Vincent Trocheck 2020-21 Season By The Numbers
- Age: 28
- NHL Seasons: 8
- Scoring: 17 goals, 26 assists, 43 points in 47 games
- Advanced Numbers: 54.38 CF%, 55.40 SCF%, 56.73 xGF%, 60.98 GF%
- Average TOI: 14:15 ES, 2:56 PP, 1:02 SH
- Contract Status: 1 year left at $4.75 million AAV
The Canes had, for years, sought a true second-line center to supplement their forward group after the emergence of Sebastian Aho as their number one.
With a rotating cast of names like Jordan Staal, Victor Rask, Erik Haula and even Derek Ryan as well as many more trying to provide some stability to the top-six, the Canes never found that right fit.
But in 2020, the Hurricanes pulled off a big move at the trade deadline to bring in Vincent Trocheck from the Florida Panthers and after a slow start to his Carolina Hurricanes’ career, it seems like they finally have the high-level player they needed.
Trocheck’s emergence created a ripple effect down the lineup, giving Nino Niederreiter and Martin Necas a stable center, providing the Hurricanes with another talented netfront power play option and, most notably, relieving some of the pressure off of captain Jordan Staal,
Trocheck’s line with Niederreiter and Necas was the Hurricanes’ most used line at even strength — with nearly 200 more minutes of ice time than the next best trio according to MoneyPuck.com.
The trio gave the Canes a reliable scoring line while the normal top line was in disarray, with Teuvo Teravainen missing most of the year due to injuries and Andrei Svechnikov going through a tough spell of scoring troubles.
Lucky enough for Carolina, the Trocheck line normally dominated opponents in terms of both possession and scoring.
A big part of Trocheck’s success can be credited to a perfect balance of high-end skill and a never-ending motor. Willing to hit, battle for pucks deep along the boards and chase and harass puck carriers all over the ice, Trocheck’s compete level was a big reason why his line worked.
His forechecking acumen fit well in the Hurricanes’ system and paired with another skilled forechecker like Niederreiter and a player who could seamlessly create space like Necas, the line was a headache for opponents.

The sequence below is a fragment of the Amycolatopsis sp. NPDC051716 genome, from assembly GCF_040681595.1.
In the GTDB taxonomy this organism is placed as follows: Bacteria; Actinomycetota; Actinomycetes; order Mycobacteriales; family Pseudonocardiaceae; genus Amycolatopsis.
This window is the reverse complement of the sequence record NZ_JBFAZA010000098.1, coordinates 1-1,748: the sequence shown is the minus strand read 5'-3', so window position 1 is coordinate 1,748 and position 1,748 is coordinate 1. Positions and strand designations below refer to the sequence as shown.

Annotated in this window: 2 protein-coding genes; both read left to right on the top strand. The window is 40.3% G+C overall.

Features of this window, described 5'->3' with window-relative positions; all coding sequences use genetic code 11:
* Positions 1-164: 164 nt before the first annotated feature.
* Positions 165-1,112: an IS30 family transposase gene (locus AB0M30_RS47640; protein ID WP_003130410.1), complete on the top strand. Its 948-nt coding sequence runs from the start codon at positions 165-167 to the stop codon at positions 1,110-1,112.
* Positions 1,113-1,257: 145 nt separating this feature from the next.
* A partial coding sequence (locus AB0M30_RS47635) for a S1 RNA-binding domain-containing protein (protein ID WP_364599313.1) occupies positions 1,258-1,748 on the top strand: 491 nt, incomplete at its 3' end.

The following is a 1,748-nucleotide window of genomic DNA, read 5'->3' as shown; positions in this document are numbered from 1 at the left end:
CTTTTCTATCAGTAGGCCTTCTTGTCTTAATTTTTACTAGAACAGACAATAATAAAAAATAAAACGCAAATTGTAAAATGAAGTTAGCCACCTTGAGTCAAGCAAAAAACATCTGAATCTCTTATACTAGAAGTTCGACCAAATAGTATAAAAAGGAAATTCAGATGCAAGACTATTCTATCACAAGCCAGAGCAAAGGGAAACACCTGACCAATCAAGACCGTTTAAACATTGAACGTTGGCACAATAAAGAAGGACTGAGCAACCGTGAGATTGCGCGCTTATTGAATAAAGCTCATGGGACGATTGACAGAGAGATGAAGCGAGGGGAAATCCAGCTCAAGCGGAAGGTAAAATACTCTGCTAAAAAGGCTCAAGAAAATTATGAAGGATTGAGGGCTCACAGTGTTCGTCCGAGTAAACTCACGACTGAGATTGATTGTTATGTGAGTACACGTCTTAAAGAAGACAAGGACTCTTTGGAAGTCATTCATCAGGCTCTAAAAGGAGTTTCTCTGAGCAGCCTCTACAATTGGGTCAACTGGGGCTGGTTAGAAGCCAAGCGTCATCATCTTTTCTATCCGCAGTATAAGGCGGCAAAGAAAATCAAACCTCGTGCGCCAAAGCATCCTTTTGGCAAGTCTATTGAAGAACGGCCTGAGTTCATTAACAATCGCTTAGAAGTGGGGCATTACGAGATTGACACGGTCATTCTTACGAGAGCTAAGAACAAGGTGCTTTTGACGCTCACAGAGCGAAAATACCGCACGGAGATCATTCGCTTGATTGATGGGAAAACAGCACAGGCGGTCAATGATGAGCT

His compete level also showed up in the amount of penalties he drew, finishing fourth on the team in total drawn minors (14).
Trocheck was also— as should be expected — in the top-five among all Canes forwards in most 5v5 advanced analytics according the NaturalStatTrick.com: 54.38 CF%, 56.28 SF%, 55.4 SCF%, 60.98 GF% and 56.73 xGF%.
The only area where he wasn’t among the top of Hurricanes’ forwards was in high-danger chance generation. Trocheck, while still having a positive HDCF%, was 11th among all Carolina forwards for high danger chances for (52.42%).
And it’s here where was can see a bit of a weakness.
Trocheck’s line was getting results with a high actual goals for percentage, but the fact was that the line was a high-risk, high-reward line.
While they normally did dominate possession, the fact that all three were aggressive forecheckers meant that any breakdown would give opponents an easier chance to create something at the other end,
A bit of a saving grace for the line however, was the fact that they had the highest total on-ice save percentage among all skaters at 5v5 — around 95% — according to NaturalStatTrick.com.